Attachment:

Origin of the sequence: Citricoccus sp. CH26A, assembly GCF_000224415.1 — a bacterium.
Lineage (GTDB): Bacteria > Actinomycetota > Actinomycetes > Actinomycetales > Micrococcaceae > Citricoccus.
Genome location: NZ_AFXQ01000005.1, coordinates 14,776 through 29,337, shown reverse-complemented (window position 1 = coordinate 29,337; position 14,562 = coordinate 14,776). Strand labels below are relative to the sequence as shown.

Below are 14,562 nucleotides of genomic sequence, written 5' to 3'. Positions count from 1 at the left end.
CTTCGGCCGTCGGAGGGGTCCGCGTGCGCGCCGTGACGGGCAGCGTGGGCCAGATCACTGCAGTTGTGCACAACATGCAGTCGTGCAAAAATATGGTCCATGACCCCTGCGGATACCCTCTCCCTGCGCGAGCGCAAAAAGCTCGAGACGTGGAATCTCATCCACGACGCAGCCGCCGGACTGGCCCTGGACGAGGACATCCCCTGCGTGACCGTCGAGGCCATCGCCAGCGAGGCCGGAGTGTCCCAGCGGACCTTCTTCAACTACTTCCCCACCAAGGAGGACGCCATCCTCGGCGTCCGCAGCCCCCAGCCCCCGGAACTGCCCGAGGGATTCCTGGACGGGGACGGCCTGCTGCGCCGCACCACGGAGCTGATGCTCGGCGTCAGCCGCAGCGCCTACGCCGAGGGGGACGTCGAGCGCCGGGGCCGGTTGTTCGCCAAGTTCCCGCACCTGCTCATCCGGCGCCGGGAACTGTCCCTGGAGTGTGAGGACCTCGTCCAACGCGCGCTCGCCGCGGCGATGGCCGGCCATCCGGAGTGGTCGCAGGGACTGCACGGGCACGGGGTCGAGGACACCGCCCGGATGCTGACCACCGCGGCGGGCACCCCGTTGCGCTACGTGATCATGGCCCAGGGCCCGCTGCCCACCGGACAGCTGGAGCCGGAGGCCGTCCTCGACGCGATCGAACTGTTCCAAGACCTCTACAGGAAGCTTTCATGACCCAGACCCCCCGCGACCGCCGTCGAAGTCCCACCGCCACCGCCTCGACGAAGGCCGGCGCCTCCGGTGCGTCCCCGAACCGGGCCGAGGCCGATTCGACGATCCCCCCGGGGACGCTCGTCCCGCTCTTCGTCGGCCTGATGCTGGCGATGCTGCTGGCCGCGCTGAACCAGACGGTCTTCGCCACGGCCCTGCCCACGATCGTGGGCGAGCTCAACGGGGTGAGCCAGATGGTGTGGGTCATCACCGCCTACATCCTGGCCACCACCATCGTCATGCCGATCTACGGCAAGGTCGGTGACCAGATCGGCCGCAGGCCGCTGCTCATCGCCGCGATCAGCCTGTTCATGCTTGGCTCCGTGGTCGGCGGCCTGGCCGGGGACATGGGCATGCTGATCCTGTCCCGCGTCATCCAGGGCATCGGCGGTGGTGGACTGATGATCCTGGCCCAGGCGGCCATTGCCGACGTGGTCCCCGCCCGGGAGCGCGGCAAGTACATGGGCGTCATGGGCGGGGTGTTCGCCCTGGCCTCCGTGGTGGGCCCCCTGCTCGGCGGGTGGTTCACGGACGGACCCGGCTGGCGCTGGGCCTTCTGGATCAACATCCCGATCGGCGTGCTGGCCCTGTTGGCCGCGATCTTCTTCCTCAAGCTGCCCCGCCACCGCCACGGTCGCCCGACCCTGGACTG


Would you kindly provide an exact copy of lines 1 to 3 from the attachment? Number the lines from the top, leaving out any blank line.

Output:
Origin of the sequence: Citricoccus sp. CH26A, assembly GCF_000224415.1 — a bacterium.
Lineage (GTDB): Bacteria > Actinomycetota > Actinomycetes > Actinomycetales > Micrococcaceae > Citricoccus.
Genome location: NZ_AFXQ01000005.1, coordinates 14,776 through 29,337, shown reverse-complemented (window position 1 = coordinate 29,337; position 14,562 = coordinate 14,776). Strand labels below are relative to the sequence as shown.